How marketers persuade their customers to do their work for them.
The other day, my father was telling me a story about a water bottle. This was your ordinary half gallon reusable bottle that someone might take to the gym, or on a camping trip. The difference about this bottle was that my father didn’t want it, but he paid good money for it. “Then why did you buy it?” I asked. He went on to tell me how when he went to fill up their water for the week, he encountered a man from Watermill, the company that owned the water purification kiosks. The man said, “Here, fill up your water on us, no purchase required.” Handing my father 8 tokens (no cash value) to put into their machines to fill his water for free. Wow, this was a great deal, no strings attached!
After my father was finished the man mentioned that he was selling new water bottles and asked if my he was interested in buying one. He felt an urge, no an obligation to purchase one. Even though he didn’t need it. Even though the price of the bottle was more than the $2 in quarters he would have spent to fill up his water. So there sits my father with this unwanted water bottle, and a perfect opportunity for me to introduce him to the rule of reciprocity.
I first read about this concept in Bob Cialdini’s book Influence, The Science of Persuasion (@RobertCialdini). Many of you that have been in sales and marketing for the past 26 years may already know about this book. I was 3 years old when the first edition was published; so give me a break for just getting around to reading it. The second chapter dives into the concept and power of reciprocity. “People are more likely to give in to a request, if they have first received an unexpected gift, either tangible or intangible.”
This got me thinking about what everyone is calling the intrinsically motivated minority of the population that take the time to blog, write reviews, rate books, restaurants or movies, and that the majority of us freeloaders that benefit from these acts of goodwill.
I have trouble with this concept. As a marketer, I can’t do anything with it. I can’t settle with the fact that only this small percentage of my customer base is intrinsically motivated to write reviews and rate content. I have trouble believing the mass-adoption and wild success of websites like Pandora, Amazon, Wikipedia, and Yahoo Answers are a result of a minority of intrinsically motivated individuals.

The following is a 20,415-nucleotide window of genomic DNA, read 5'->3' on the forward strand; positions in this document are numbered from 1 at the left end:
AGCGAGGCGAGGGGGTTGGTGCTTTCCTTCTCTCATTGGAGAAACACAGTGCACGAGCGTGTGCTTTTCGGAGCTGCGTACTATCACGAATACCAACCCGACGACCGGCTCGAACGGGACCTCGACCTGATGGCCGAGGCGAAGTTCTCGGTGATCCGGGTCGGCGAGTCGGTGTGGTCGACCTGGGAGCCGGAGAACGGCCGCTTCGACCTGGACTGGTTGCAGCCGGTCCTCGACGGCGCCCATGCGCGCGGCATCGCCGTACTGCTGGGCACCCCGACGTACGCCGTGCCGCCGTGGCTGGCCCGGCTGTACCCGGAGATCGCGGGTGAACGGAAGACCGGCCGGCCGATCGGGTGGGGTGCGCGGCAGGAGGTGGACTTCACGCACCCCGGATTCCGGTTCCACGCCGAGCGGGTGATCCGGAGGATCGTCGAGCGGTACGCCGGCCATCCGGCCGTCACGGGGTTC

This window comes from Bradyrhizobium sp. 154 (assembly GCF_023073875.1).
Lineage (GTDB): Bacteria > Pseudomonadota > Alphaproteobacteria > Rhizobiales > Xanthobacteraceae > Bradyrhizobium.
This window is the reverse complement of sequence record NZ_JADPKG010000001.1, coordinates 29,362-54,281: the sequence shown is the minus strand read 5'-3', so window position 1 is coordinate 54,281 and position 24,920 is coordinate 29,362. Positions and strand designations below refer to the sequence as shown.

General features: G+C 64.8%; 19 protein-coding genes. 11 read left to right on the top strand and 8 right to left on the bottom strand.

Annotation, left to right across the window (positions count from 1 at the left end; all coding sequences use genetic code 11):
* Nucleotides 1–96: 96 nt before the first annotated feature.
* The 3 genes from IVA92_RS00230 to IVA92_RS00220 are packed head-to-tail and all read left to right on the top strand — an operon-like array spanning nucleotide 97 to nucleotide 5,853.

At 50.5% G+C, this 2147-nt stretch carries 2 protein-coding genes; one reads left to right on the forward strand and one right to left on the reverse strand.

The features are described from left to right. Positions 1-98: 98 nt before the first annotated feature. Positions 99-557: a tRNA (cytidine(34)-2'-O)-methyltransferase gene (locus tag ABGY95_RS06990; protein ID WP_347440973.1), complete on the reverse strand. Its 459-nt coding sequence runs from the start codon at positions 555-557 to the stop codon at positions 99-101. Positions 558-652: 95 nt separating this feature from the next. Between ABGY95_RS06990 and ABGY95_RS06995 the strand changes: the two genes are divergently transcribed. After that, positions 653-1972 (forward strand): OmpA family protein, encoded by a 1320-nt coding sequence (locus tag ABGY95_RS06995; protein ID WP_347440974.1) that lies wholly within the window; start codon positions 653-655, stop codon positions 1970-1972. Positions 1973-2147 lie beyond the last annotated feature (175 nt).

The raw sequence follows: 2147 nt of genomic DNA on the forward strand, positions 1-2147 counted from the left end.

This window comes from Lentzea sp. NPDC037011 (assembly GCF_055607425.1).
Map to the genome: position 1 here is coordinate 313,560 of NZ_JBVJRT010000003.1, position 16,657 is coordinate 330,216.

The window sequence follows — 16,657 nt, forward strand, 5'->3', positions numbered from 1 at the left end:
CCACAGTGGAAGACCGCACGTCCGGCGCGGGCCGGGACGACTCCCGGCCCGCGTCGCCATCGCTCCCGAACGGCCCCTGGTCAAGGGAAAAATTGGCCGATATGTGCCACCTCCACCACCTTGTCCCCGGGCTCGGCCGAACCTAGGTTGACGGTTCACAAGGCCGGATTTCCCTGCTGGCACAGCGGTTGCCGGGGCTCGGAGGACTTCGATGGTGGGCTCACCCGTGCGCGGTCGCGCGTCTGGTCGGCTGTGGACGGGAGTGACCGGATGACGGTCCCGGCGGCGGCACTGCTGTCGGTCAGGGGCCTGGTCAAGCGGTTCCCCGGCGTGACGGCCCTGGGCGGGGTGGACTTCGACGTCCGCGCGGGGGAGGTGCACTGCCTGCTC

We are seeing the beginning of a surge of reciprocating actions that will turn into a tsunami as the technologies continue to enable these acts of goodwill. The challenge to marketers is enabling and encouraging these activities. Trigger the emotions that drive the desire to reciprocate, and you’ll have a very powerful device.
The most powerful technologies are the ones that have equal or greater reward for the reciprocating act required of the user. Think of Pandora for a minute. The user is liking or disliking a song so that their music selection gets better. They most likely don’t even realize that the reason Pandora can make such informed suggestions, is due to the massive crowd of music listeners sharing their musical preferences.
Another example that I find to be very powerful is the follow-back on Twitter. One of the quickest ways to get someone to follow you, is to first follow them.
The next time Yelp finds you an amazing deli while in a town you’ve never been to, or Netflix suggests a movie that turns into one of your new favorites; eventually the reciprocation feeling will creep up on you. Eventually, will everyone begin to feel the need to rate a movie, restaurant, or book? I believe if we learn how to build reciprocating communities, this could become our reality.
The next part of this conversation will be about how marketers build reciprocating online communities of customers. But before then, I’d love to hear your feedback on this concept.
If you’d like to read more about Bob’s work, and scientific research to back up his claims, check out Influence.